Heroes of Hammerwatch Ultimate Edition PS4 review. “YOU DIED – YOUR APPALLING PERFORMANCE PAID OFF”, Heroes of Hammerwatch tells me in furious crimson, all-caps text on my first playthrough; a brutal yet apt reminder of just how much my initial foray into the game sucked. In reality, I merely turned around for a seeming split-second to pick up something that fallen on the floor before my hapless knight was chewed into pieces by Brock Lesnar sized ticks. But yeah, I sucked.
Heroes Of Hammerwatch: Ultimate Edition PS4 Review
Heroes of Hammerwatch doesn’t suffer fools gladly that much is for sure and yet, despite the lo-fi profile and charming retro simplicity of its audiovisual presentation, Heroes of Hammerwatch nonetheless ably acquits itself as one of the most fiendishly compelling and clever dungeon crawlers on the market. It’s just a shame that the game released in December 2020 which was basically Hell Month for so many folks. As such, it’s easy to see why when combined with its humble visuals that Heroes of Hammerwatch was so easily overlooked.
A common point of reference for the critique of any dungeon crawler tends to be Blizzard’s Diablo, but Heroes of Hammerwatch arguably owes a debt to a much older and often forgotten title in Gauntlet.
A Clever And Ingenious Evolution Of The Classic Gauntlet Formula
Certainly, rather than slavishly following in Blizzard’s genre defining dungeon crawler, Heroes of Hammerwatch instead feels like what Gauntlet could have evolved into if, you know, folks decided to evolve it. There’s no real story here that will wow you with its world building or deep characters and unlike Diablo, the emphasis on character build theorycrafting and gear synergy just isn’t on the same level. Instead, Heroes of Hammerwatch follows Gauntlet’s golden age design lineage where it’s all about killing stuff, destroying enemy generators and getting as far as you can, but with absolute lashings of roguelike goodness drizzled on top of it all.
At the beginning of your monster smacking career you’re given the choice from a quartet of different heroes that fall into usual fantasy tropes, with more unlocked as you progress through the game. You have your close combat focused Paladin, the Sorcerer that’s obsessed with raining long distance damage down on their enemies and so on and so forth. Though hardly revolutionary in their inclusion, each class nonetheless does a commendable job of allowing players ample amounts of creative latitude when it comes to matching up with playstyle.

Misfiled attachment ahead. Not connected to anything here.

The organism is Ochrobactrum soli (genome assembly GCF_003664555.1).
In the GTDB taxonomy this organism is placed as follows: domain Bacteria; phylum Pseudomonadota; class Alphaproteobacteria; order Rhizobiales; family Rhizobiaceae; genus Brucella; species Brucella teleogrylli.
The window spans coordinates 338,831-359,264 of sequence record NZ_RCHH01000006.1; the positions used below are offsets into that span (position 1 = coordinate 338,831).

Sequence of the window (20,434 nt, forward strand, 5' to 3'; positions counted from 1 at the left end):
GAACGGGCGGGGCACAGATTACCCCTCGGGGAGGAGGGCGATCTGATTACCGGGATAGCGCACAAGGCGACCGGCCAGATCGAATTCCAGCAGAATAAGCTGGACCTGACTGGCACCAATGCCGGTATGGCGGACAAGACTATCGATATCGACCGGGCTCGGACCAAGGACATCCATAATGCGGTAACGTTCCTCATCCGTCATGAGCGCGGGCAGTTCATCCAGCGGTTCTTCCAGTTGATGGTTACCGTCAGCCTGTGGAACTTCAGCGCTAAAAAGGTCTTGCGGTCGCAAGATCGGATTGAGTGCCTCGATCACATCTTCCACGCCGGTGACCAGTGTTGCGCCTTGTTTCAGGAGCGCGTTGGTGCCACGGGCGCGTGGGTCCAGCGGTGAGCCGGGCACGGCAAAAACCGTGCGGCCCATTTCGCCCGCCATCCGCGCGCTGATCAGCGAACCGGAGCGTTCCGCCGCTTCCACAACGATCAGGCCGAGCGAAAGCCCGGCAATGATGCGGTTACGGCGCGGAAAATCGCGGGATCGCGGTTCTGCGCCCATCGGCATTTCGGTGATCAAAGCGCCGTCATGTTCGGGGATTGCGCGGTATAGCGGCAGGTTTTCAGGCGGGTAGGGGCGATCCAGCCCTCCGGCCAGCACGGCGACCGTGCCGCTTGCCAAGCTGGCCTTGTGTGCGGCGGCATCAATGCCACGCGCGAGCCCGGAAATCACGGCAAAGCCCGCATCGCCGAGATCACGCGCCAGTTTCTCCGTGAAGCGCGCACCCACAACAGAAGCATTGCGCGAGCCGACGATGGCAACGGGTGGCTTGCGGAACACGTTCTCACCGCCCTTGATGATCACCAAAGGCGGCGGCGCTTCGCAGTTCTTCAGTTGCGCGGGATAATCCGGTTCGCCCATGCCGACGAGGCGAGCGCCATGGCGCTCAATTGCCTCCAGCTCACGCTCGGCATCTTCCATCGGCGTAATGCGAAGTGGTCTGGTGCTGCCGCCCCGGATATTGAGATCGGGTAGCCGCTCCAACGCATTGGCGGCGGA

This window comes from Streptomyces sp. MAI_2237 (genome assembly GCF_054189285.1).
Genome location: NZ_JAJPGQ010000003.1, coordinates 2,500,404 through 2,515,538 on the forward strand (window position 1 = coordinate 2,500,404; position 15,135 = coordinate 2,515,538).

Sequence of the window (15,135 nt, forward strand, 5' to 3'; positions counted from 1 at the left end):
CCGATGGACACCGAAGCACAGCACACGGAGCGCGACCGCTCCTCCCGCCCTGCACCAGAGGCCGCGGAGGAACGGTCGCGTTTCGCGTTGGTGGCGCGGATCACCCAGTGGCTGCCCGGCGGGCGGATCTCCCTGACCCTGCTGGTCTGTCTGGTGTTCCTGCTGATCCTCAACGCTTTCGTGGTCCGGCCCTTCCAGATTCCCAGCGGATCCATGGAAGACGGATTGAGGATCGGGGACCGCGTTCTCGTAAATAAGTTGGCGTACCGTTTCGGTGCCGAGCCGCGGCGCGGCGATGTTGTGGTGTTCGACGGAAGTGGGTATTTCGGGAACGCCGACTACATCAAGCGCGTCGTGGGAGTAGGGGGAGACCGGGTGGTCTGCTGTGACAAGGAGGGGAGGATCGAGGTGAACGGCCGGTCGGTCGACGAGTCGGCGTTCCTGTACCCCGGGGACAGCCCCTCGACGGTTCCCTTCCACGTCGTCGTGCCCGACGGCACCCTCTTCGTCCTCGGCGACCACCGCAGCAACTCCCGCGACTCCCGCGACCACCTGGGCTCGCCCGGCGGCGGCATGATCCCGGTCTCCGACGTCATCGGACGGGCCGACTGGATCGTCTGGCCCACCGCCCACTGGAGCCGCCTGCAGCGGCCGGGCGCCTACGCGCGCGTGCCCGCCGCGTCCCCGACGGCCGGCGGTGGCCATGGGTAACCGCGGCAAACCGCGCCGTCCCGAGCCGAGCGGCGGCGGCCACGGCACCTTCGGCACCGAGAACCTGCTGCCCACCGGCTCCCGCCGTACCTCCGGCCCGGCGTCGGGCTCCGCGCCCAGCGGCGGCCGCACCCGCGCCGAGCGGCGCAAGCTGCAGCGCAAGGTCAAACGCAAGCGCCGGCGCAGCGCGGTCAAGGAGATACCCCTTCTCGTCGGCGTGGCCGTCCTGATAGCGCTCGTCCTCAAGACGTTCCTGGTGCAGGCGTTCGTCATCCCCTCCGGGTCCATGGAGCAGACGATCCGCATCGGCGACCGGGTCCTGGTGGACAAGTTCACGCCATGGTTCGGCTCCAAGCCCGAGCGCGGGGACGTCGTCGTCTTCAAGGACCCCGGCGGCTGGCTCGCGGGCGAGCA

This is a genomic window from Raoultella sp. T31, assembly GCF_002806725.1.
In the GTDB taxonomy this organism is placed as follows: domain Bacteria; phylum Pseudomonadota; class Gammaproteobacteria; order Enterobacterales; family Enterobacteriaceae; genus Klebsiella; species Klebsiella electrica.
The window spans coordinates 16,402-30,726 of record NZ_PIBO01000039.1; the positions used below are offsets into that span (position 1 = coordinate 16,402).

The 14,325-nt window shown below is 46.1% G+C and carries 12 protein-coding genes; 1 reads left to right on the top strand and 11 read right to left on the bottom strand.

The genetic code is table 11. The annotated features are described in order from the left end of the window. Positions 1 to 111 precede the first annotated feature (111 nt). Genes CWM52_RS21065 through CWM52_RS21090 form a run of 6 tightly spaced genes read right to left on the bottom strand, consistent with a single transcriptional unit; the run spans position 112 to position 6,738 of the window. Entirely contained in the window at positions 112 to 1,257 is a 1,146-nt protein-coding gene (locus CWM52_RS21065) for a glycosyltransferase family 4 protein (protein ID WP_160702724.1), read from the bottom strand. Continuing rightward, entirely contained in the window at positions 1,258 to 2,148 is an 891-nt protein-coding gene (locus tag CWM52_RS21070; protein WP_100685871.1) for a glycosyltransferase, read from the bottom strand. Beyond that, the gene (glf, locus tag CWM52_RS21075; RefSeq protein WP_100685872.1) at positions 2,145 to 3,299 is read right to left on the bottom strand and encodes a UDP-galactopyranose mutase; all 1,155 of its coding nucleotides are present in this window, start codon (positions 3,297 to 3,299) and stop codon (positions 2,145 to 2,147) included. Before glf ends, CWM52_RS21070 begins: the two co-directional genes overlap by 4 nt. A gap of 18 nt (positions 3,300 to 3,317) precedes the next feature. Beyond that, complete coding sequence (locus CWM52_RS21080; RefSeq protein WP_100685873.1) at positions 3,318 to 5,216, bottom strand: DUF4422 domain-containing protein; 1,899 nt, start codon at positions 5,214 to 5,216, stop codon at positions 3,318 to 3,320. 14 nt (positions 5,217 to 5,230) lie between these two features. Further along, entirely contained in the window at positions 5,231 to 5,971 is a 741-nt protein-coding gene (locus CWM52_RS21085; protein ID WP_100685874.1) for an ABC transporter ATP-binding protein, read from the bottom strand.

Because I have zero finesse and largely abhor the notion of standing at some safe remove like any sane person would, I naturally chose the Paladin. After all, the notion of being a self-righteous meat grinder is a hardly a departure from the character archetypes that I usually choose in other similar games. It’s here that Heroes of Hammerwatch imparts its first and most deadly lesson pretty quickly and where the comparisons to Diablo begin to evaporate like a jury during a mafia trial.
You see, whereas Diablo enables players of almost any melee class to simply thrust their head into the nearest throng of bad dudes and windmill their arms like some sort of crazed, murder whisk from Boston Dynamics with penalty, Heroes of Hammerwatch puts a stop to that crap pretty immediately – you gotta earn that. Again, harkening back to its inspiration from 80s arcade legend Gauntlet, just about everything that can hurt you in Heroes of Hammerwatch can put you in the ground really, really quickly (see exhibit 1A – my initial, slightly whiny first paragraph for reference).
It’s certainly quite plausible to underestimate the steeply rising challenge that Heroes of Hammerwatch dishes out, not least because those diminutive and occasionally cutesy sprites of can lure you into a false sense of security. Lurking underneath its somewhat unassuming veneer is a dungeon crawler which prizes mastery above all else. Sure, you have skills that can be unlocked, buffs that can be accrued, powerful items that can be collected and gear that can be improved, but really a defining measure of whether you live or end up as a fine red mist is all down to the functional affinity that you have with your chosen class.